Next year, though, the Rams won't have this year's senior class to lean on. That includes, among others, Glover, a Michigan State commit; linebacker Tyre Smith, the team's leading tackler; running back Jay'den Birch, who ended the season with more than 1,000 rushing yards; defensive lineman Eli Renick, one of the team's captains; Bo and Brady Bloom, steady presences at linebacker (Bo also doubled as the team's punter, a not-insignificant responsibility); and safety Charlie Cooper, who came up with some important interceptions in the season's final games. 

It's obvious to say that Riverview will miss these players, but, well, they will. Many of those players and others have been on the Rams varsity team for all four years of their high school careers. They were part of the Rams team that went to the Final Four in 2018, challenging a Mandarin High team that had two Division I wide receivers and a quarterback, Carson Beck, now a freshman at Georgia. In fact, they made the playoffs every year. In a competitive area like ours, that's an accomplishment to carry with pride. It will be strange watching the Rams from the sideline in 2022 and not seeing those guys out there. (I am, however, quite excited to follow Glover's journey as a Spartan, where he will team with former Rams — and Indians — defensive back Charles Brantley). 

But don't expect the Rams' playoff streak to end without these seniors, as important and talented as they are. Riverview still returns heaps of talent, including Lester III, the wide receiver/defensive back getting looks from Michigan State, West Virginia and Indiana, among other schools. It also includes Will Carter Jr., who showed flashes of potential through the air but always impressed with his running ability. With a full varsity season under his belt, a strong offseason could lead to a breakout performance in 2022 for Carter Jr. And sophomore running back Ahmad Hunter impressed when spelling Birch late in the year, including a 128-yard playoff performance against Steinbrenner High.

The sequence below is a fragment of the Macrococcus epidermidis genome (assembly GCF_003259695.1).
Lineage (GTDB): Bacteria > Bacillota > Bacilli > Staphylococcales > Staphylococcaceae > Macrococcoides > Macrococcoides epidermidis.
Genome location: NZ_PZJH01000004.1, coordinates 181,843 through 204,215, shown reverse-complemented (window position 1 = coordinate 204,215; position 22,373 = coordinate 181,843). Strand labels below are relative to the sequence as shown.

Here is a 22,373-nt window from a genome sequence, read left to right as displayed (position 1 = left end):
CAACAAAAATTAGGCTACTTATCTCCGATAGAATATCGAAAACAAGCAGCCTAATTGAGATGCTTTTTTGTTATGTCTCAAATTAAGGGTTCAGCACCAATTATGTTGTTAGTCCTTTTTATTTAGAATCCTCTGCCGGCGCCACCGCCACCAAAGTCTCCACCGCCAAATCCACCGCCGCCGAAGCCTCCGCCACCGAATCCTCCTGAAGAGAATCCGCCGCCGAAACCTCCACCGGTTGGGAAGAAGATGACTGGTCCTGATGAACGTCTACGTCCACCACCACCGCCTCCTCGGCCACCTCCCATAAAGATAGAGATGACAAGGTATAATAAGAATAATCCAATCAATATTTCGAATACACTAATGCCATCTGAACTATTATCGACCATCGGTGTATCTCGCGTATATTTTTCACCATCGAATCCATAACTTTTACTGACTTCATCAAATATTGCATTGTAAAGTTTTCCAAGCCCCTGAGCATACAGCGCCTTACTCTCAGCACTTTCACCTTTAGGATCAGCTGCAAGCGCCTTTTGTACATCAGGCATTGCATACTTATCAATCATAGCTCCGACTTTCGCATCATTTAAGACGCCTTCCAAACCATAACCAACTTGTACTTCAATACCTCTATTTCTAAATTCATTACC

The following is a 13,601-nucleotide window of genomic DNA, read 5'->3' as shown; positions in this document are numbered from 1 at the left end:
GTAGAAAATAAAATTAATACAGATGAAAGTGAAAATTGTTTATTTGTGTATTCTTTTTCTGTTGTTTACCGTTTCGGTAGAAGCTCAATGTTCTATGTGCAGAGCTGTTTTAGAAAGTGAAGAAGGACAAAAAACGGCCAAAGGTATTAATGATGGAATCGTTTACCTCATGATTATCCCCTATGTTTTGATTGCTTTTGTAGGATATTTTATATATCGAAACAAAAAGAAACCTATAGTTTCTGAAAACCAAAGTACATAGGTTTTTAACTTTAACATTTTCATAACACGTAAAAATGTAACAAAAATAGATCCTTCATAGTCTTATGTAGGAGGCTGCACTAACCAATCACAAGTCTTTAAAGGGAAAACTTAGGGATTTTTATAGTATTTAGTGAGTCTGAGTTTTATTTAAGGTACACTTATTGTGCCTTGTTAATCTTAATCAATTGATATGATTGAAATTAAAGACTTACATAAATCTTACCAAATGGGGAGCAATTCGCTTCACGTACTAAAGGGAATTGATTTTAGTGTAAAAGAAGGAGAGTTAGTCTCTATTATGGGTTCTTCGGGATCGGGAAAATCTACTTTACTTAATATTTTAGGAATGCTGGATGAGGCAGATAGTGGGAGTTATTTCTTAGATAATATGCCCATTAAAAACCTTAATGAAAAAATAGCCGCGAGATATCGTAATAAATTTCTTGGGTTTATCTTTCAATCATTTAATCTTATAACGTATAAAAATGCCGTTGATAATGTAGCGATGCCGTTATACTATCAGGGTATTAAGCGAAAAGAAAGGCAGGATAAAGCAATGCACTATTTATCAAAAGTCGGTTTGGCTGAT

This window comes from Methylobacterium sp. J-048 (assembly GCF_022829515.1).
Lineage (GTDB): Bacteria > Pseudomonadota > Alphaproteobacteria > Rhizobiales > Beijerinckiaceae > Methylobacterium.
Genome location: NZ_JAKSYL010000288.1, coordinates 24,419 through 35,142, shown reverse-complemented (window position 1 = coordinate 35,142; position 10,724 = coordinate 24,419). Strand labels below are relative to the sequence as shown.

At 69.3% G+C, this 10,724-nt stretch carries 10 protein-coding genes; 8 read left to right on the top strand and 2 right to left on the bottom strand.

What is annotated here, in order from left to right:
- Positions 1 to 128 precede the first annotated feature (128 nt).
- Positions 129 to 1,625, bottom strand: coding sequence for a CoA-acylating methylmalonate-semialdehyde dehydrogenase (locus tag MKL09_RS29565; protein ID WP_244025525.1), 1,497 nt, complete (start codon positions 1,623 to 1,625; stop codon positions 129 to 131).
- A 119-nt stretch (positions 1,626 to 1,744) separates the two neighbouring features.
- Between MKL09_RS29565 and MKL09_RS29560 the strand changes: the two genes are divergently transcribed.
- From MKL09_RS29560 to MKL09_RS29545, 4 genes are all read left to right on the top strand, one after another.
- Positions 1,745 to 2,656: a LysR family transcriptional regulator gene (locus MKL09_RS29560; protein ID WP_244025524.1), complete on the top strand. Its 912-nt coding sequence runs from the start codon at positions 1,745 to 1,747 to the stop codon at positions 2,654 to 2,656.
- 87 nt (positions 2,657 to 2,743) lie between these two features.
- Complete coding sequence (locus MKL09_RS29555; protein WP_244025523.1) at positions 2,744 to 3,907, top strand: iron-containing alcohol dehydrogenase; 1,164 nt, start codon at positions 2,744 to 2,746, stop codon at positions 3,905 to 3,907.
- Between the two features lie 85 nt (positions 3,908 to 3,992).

Defensively, the Rams will be young, but they do return junior linebacker Deshaun Olave, who had 32 tackles in the regular season (four tackles for loss), as well as junior safety Triston Parsons, who recorded 19 tackles and an interception as the Rams' last line of defense.  

The Rams offseason will consist of physical training, of course, but also character development, something the team started doing last offseason. Over 10 weeks, Riverview's coaches will give presentations on different topics pertaining to being better people, then the team discusses the topic all together. Smithers said it was good for the team and got them thinking about things other than football. 

Of course, the on-field stuff still matters. 

"We're excited about getting back to work with out underclassmen," Smithers said. "We're excited to keep getting better." 

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I’m the sports editor for Sarasota and East County and a Missouri School of Journalism graduate. I was born and raised in Olney, Maryland. My biggest inspirations are Wright Thompson and Alex Ovechkin. My strongest belief is that mint chip ice cream is unbeatable.